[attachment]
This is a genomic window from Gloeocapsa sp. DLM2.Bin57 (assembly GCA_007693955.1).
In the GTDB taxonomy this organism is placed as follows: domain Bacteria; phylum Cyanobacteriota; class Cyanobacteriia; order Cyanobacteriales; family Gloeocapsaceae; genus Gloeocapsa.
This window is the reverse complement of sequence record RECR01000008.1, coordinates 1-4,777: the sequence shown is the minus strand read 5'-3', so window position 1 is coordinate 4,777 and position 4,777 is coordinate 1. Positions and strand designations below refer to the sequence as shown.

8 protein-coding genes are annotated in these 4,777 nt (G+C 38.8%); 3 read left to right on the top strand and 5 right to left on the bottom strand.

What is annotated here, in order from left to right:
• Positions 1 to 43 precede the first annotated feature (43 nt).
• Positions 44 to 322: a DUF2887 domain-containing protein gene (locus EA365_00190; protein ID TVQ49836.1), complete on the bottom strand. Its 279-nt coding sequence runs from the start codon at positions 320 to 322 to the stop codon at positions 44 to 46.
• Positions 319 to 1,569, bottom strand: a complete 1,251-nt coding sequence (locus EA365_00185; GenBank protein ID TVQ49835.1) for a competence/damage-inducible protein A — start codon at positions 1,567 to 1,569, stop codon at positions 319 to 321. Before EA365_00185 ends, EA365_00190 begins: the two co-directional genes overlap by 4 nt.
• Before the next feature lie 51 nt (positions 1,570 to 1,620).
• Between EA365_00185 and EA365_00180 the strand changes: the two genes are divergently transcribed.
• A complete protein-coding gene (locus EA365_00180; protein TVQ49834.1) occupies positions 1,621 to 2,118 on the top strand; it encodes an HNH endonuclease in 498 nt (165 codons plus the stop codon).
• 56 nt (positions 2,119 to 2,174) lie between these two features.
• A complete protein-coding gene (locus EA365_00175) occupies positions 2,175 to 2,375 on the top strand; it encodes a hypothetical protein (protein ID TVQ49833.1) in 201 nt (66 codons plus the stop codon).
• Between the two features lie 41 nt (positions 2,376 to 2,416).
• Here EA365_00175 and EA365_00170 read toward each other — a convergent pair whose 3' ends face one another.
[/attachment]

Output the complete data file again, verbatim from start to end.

This is a genomic window from Gloeocapsa sp. DLM2.Bin57 (assembly GCA_007693955.1).
In the GTDB taxonomy this organism is placed as follows: domain Bacteria; phylum Cyanobacteriota; class Cyanobacteriia; order Cyanobacteriales; family Gloeocapsaceae; genus Gloeocapsa.
This window is the reverse complement of sequence record RECR01000008.1, coordinates 1-4,777: the sequence shown is the minus strand read 5'-3', so window position 1 is coordinate 4,777 and position 4,777 is coordinate 1. Positions and strand designations below refer to the sequence as shown.

8 protein-coding genes are annotated in these 4,777 nt (G+C 38.8%); 3 read left to right on the top strand and 5 right to left on the bottom strand.

What is annotated here, in order from left to right:
• Positions 1 to 43 precede the first annotated feature (43 nt).
• Positions 44 to 322: a DUF2887 domain-containing protein gene (locus EA365_00190; protein ID TVQ49836.1), complete on the bottom strand. Its 279-nt coding sequence runs from the start codon at positions 320 to 322 to the stop codon at positions 44 to 46.
• Positions 319 to 1,569, bottom strand: a complete 1,251-nt coding sequence (locus EA365_00185; GenBank protein ID TVQ49835.1) for a competence/damage-inducible protein A — start codon at positions 1,567 to 1,569, stop codon at positions 319 to 321. Before EA365_00185 ends, EA365_00190 begins: the two co-directional genes overlap by 4 nt.
• Before the next feature lie 51 nt (positions 1,570 to 1,620).
• Between EA365_00185 and EA365_00180 the strand changes: the two genes are divergently transcribed.
• A complete protein-coding gene (locus EA365_00180; protein TVQ49834.1) occupies positions 1,621 to 2,118 on the top strand; it encodes an HNH endonuclease in 498 nt (165 codons plus the stop codon).
• 56 nt (positions 2,119 to 2,174) lie between these two features.
• A complete protein-coding gene (locus EA365_00175) occupies positions 2,175 to 2,375 on the top strand; it encodes a hypothetical protein (protein ID TVQ49833.1) in 201 nt (66 codons plus the stop codon).
• Between the two features lie 41 nt (positions 2,376 to 2,416).
• Here EA365_00175 and EA365_00170 read toward each other — a convergent pair whose 3' ends face one another.